electric sitar

Plug In With The Electric Sitar

electric sitar, perfect for rock, jazz and pop music

There are actually two main types of sitars: the Ravi Shankar (R.V.) and the Vilayat Khan (V.K.) sitars. You may have heard of another variety, the Surbahar,” or bass sitar, as well. These varieties of sitars do provide listeners and musicians with a quality musical experience unlike any other.

But what if you’re if in the mood for the sonic offerings of the sitar, but with more of a “revved-up” feel? Well, say “hello” to the sounds of the electric sitar. And when it comes to electric sitars, there’s only one place to go on the Internet, Sitars.net!

Why Consider the Electric Sitar?

First and foremost, the electric sitar’s tone quality and playing technique are very different than that of the traditional stringed instrument. For this reason, electric sitars are not used in classical music. However, the electric sitar is the perfect instrument for other styles of such music, such as rock, jazz and even pop music. Back in the late 1960’s, the electric version was developed to appeal to the musical tastes of various Western artists and bands.

 

Why? Well, the electric sitar lends a unique and delicate sound to musicians who want to emulate the sound and y of mood of the traditional stringed instrument. In addition, the traditional version is considered a very a difficult instrument to learn, let alone master. But the electric sitar features a standard fretboard and guitar tuning. As a result, it’s much easier for guitarist to play.

So where might you have heard the electric sitar? Well, many of the most influential and popular musical artists have spotlighted the electric sitar. Among these are:

  • Lenny Kravitz
  • Guns N’ Roses
  • Santana
  • Steve Miller
  • The Rolling Stones
  • The Beatles
  • Genesis
  • R.E.M.
  • Steely Dan
  • Yes
  • Todd Rundgren
  • Metallica

Electric Sitars Vs. Traditional Sitars

In reality, the electric sitar is a type of electric guitar designed to mirror the sound of the traditional instrument. Some models of electric sitars are designed to look like traditional instrument. Other electric sitars are built with bodies and headstocks (the part that holds the strings) that look more similar to electric guitars.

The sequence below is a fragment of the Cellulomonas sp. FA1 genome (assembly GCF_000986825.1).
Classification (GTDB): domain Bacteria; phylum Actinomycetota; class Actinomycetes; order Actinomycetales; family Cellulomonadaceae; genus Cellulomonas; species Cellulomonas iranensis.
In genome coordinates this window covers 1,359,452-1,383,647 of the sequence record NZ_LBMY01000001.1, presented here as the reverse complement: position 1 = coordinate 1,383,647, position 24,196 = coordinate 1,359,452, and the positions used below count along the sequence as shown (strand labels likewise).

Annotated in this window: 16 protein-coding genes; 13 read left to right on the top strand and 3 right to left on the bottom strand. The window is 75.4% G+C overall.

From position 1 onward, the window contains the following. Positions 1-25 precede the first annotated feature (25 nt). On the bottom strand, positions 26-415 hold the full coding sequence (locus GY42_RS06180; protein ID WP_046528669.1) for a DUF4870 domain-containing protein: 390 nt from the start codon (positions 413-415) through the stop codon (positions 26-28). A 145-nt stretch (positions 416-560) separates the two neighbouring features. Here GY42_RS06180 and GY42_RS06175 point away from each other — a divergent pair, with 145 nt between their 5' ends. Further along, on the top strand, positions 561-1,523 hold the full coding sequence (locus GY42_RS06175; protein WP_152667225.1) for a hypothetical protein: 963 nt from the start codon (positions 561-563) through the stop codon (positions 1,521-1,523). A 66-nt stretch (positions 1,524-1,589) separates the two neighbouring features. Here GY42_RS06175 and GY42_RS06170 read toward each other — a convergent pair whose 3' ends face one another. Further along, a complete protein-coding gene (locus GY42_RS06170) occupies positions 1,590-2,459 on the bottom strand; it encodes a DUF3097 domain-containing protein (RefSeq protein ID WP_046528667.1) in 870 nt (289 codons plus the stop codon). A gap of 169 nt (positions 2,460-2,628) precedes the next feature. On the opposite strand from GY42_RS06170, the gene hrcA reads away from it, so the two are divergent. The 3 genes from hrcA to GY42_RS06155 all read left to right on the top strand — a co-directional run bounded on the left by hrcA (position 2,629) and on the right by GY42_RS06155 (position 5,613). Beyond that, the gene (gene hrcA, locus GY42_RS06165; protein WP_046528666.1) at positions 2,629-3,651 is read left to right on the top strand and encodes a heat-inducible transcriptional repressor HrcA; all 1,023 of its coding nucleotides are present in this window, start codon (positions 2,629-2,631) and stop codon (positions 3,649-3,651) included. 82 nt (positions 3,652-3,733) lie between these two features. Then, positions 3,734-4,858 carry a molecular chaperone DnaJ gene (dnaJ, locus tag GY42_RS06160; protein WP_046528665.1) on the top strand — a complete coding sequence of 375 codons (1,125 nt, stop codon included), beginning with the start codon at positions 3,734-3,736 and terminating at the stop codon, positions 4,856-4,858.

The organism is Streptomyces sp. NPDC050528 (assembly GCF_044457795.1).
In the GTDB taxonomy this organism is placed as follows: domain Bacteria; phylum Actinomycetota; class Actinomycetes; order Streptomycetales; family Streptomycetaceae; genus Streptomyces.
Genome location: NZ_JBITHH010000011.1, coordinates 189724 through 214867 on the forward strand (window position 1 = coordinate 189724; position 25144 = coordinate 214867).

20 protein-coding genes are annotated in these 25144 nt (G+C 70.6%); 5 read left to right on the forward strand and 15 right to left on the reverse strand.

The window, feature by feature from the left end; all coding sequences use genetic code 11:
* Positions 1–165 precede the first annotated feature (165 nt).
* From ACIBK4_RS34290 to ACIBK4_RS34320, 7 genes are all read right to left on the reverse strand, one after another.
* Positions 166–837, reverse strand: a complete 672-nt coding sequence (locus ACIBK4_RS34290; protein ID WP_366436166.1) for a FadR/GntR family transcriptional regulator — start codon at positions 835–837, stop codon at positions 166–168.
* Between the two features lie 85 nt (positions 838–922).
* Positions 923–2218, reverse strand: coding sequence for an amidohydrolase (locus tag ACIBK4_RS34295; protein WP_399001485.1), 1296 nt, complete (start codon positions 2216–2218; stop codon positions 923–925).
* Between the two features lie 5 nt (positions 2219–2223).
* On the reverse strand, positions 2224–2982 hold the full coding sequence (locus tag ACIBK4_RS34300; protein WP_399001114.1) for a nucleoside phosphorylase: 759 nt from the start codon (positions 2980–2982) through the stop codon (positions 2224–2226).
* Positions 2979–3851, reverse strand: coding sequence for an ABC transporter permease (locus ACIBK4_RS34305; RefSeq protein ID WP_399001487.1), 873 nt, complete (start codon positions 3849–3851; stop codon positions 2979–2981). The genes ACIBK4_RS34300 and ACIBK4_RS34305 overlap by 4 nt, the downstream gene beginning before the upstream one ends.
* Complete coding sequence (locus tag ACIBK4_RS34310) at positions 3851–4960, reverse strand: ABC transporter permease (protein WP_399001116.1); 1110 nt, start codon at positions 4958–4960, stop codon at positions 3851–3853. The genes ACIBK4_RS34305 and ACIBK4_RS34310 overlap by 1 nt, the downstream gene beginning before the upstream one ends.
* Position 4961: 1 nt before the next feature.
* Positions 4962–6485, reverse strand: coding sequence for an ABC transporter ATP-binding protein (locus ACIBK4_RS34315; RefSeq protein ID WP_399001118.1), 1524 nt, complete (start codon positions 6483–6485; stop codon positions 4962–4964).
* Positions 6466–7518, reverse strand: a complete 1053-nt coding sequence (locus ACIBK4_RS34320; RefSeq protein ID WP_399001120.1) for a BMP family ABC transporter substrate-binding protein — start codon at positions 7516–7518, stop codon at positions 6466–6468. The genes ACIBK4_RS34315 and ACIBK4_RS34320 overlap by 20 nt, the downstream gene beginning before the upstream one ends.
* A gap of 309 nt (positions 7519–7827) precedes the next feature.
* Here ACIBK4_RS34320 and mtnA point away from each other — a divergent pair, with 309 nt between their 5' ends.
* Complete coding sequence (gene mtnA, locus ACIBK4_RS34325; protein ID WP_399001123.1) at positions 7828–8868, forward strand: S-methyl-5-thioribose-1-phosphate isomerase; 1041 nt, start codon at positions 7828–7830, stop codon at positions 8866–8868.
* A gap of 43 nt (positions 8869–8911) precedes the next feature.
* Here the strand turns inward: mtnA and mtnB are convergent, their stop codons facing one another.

Like traditional instruments, electric sitars sport six playing strings. However, electric sitars may feature sympathetic strings that are found on the left side. These strings also come with their own pickups, which transform mechanical vibrations into electrical signals that are then amplified and recorded. Electric sitars also feature a “buzz bridge” -- a device that supports the instrument’s strings -- that is responsible for the unique sound.

It should be mentioned that there are electric sitars hailing from India and Pakistan. But unlike other electric sitars, these versions are smaller, and look like traditional instruments. Plus, these Indian and Pakistani models of electric sitars have the same tone as the traditional versions.

When it comes to electric sitars, consider the advantages: it’s much simpler to play; it’s a better accompaniment for non-classical musical genres, such as jazz, rock and pop; and it offers a similar sound and feel as traditional sitars. Electric represents a whole new level of sitar enjoyment.